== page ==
23
May
08

The Fading of a Pioneer for Interracial Love


Earlier this month, Mildred Loving passed away of pneumonia at the age of 68. Ms. Loving wasn’t an ordinary African American inhabitant of Virginia. She became a pioneer for interracial romance in 1950’s when she and her Caucasian husband, Richard, where arrested for living as husband and wife in Caroline County. Like many states at that time, Virginia’s Racial Integrity Act, also called an anti-miscegenation law, prohibited marriage between the races.

As a result, the doting couple went to Washington D.C. where interracial marriage was legalized. Shortly after their return, the newlyweds were arrested and jailed for being in love and having the courage to marry. The couple pleaded guilty and was sentenced to one year in jail. Imprisonment could be avoided if the couple agreed to leave the state of Virginia for a minimum of 25 years. If they wish to return, they could not do so together. The basis of this judgment rested in the judge’s belief that if God had intended for the races to mix, they would not have originated on different continents.
The couple accepted the suspended sentence and moved to Washing D.C. In 1963, the Lovings began their court battle to have their sentence declared unconstitutional based on the Fourteen Amendment which prohibits the states to limit liberties without due process. The Lovings were being deprived of the right to marry, since the anti-miscegenation law only applied to other races intermarrying with Whites. The Loving case traveled all the way to the U.S Supreme Court. In 1967, the Supreme Court ruled that marriage is a civil liberty of every free citizen and the states cannot interfere in a free man’s choice of mate. Marrying outside of his/her race is a decision that must be made from within.
I first came across the Loving case, when I was researching the history of interracial and multicultural romance. It was in salute to the 40th anniversary of the landmark case, that brought this couple’s courage to my attention. It was so ironic to see the headline, “No Loving in Virginia” and “Loving v. Virginia”, because the unexplainable act of loving was on trial. Like most who make history, Mildred and Richard Loving only wanted the freedom to love each other and build a life together. For them, it was a desire worth fighting for.
Much like everything that was once opposed, multiculturalism and inter racialism have a long history. The Loving case, while not the first was the most progressive. Court cases involving interracial marriage date back to 1883, where the state of Alabama ruled in Pace v. Alabama ruled that interracial sex was a felony and was not unconstitutional since both participants were punished equally, while extramarital sex without the interracial component was only considered a misdemeanor at the time.

The debate for mixed marriages came up again in Arizona with the court case Kirby v. Kirby. In the case, Mr. Kirby was seeking an annulment because he deemed the marriage as invalid based on his wife being of Negro descent. The court judged based on Mrs. Kirby’s physical appearance and reached the conclusion that she was of mixed race thereby granting Mr. Kirby his request. In support of the “one drop” law, the state of California in 1939 invalidated Mr. and Mrs. Monk’s marriage because Marie Antoinette Monk was one-eighth Negro in a disputed probate case over Allen Monk’s estate. Despite taking the case to the U.S. Supreme Court in 1942, the marriage remained invalid.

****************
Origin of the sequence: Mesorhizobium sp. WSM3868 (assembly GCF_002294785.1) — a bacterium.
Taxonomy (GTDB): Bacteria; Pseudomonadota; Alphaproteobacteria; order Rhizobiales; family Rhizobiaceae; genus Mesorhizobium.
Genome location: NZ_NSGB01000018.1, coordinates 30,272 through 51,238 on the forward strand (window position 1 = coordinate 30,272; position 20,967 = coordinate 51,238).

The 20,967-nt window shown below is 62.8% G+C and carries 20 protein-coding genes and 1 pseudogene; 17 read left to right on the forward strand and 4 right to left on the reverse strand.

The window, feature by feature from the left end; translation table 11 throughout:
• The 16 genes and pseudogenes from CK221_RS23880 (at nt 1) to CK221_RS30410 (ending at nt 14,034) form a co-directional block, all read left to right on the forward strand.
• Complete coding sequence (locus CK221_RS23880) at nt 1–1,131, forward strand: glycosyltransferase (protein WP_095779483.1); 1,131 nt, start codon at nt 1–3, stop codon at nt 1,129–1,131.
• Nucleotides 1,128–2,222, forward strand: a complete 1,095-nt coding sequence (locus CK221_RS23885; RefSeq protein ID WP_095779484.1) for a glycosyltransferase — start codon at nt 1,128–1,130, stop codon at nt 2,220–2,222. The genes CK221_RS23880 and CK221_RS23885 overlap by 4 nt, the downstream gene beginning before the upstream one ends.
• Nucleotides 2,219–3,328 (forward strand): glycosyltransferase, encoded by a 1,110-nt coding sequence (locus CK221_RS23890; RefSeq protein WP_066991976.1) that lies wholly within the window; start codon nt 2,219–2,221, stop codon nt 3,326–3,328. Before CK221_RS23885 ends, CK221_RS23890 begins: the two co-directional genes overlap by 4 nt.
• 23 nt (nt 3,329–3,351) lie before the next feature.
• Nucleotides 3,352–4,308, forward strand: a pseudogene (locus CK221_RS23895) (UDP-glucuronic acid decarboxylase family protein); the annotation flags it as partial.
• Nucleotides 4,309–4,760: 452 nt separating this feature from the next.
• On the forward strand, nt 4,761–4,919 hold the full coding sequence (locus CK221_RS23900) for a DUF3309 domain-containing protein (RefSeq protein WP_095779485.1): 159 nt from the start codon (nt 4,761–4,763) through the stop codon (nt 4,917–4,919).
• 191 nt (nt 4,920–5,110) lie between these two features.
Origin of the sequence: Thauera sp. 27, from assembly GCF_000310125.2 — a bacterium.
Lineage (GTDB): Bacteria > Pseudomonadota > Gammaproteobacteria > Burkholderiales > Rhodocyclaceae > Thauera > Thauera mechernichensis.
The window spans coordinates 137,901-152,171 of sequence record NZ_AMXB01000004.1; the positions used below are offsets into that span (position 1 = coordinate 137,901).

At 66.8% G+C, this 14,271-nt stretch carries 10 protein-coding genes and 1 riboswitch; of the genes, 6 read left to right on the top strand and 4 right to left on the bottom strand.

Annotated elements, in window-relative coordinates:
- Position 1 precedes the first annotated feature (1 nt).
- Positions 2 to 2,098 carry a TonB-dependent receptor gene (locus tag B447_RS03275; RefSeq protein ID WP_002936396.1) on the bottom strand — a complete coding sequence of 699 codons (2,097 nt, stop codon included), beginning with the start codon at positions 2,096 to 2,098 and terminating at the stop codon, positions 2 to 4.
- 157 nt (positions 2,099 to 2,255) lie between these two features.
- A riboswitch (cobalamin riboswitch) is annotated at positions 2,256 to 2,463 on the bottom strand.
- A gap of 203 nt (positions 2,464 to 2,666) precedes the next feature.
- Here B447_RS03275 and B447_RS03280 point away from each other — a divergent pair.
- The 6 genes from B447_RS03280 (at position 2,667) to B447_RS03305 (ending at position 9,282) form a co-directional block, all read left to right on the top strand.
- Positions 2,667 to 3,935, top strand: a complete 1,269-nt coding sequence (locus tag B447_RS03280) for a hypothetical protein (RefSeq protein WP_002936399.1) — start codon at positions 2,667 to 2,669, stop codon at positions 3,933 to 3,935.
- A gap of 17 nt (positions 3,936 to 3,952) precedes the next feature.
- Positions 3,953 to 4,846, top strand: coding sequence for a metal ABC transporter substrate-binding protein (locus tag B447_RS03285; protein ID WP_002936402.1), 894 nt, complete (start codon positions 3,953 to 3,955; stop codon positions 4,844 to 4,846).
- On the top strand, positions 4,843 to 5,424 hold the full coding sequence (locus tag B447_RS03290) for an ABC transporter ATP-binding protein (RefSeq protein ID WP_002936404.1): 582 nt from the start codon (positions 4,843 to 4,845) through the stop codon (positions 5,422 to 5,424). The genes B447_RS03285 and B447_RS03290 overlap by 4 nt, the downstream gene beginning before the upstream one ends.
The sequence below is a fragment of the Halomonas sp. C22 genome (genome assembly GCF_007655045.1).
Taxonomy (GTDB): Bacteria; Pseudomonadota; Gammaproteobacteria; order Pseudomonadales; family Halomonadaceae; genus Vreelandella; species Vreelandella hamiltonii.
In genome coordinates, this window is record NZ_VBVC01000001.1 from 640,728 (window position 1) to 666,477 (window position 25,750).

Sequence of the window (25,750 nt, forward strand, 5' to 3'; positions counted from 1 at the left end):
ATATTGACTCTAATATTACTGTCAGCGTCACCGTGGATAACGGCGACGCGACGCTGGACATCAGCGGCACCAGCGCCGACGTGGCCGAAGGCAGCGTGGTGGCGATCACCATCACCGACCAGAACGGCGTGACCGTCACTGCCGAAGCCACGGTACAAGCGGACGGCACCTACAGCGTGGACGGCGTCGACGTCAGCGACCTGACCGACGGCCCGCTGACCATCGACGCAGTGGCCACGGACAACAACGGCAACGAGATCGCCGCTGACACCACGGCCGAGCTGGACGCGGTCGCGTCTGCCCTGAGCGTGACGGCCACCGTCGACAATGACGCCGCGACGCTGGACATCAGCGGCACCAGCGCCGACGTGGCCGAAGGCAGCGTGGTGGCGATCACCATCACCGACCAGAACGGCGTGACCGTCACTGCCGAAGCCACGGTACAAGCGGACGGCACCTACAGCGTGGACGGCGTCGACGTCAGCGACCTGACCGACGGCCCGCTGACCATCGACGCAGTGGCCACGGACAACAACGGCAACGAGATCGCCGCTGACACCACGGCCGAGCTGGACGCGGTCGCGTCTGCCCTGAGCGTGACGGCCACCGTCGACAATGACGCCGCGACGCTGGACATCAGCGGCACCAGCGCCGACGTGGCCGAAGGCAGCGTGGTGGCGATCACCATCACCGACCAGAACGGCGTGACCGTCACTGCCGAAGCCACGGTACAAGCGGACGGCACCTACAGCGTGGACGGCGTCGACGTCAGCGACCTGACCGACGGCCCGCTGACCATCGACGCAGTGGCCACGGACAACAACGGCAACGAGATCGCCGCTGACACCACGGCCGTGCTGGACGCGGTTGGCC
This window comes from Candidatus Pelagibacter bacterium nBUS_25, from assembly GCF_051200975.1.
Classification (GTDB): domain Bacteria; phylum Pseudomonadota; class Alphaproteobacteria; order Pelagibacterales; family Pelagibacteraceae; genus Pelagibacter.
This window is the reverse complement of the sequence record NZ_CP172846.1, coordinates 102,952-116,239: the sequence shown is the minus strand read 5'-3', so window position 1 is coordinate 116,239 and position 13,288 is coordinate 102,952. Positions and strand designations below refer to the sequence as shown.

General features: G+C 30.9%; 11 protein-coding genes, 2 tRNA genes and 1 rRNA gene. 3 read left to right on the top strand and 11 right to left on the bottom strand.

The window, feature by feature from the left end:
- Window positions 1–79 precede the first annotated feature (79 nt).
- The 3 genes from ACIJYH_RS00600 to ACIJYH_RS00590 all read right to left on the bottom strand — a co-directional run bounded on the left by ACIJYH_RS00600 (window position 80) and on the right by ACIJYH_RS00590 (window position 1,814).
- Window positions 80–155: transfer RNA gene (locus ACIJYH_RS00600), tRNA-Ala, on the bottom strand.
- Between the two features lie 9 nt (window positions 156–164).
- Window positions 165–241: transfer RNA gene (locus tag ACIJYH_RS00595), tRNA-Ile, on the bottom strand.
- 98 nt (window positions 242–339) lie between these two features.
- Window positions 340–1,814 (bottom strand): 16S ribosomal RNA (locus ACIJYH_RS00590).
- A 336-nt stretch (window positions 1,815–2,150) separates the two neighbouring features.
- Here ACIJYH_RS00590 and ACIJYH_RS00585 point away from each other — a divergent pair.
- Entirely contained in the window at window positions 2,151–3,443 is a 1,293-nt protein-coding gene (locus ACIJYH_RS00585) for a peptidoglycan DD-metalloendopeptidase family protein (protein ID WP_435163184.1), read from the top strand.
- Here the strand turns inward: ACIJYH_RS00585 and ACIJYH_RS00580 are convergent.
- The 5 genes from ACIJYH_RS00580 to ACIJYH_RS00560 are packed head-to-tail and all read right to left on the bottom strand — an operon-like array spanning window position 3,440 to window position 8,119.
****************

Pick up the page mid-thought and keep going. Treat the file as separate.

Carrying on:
It was in 1948 with the California case, Perez v. Sharp, that the ban on interracial marriage was finally viewed as being in violation of the Fourteenth Amendment to the U.S. Constitution. Shortly thereafter, various religious groups including the Presbyterian and Roman Catholic faiths announced no condemnation for interracial marriage.
Having won their battle, the Lovings went on to live the life they had planned together which included a family of three children. In 1975 Richard Loving died in a car crash. Mildred went on to witness the growth of the family her and Richard started together.
On the fortieth anniversary of the landmark case, Mildred Loving, who rarely gave interviews, had this to say:
“Surrounded as I am now by wonderful children and grandchildren, not a day goes by that I don’t think of Richard and our love, our right to marry, and how much it meant to me to have that freedom to marry the person precious to me, even if others thought he was the “wrong kind of person” for me to marry. I believe all Americans, no matter their race, no matter their sex, no matter their sexual orientation, should have that same freedom to marry. Government has no business imposing some people’s religious beliefs over others. Especially if it denies people’s civil rights. I am still not a political person, but I am proud that Richard’s and my name is on a court case that can help reinforce the love, the commitment, the fairness, and the family that so many people, black or white, young or old, gay or straight seek in life. I support the freedom to marry for all. That’s what Loving, and loving, are all about.”

All rights reserved. This article may not be reproduced without permission from the author.
Laura Major


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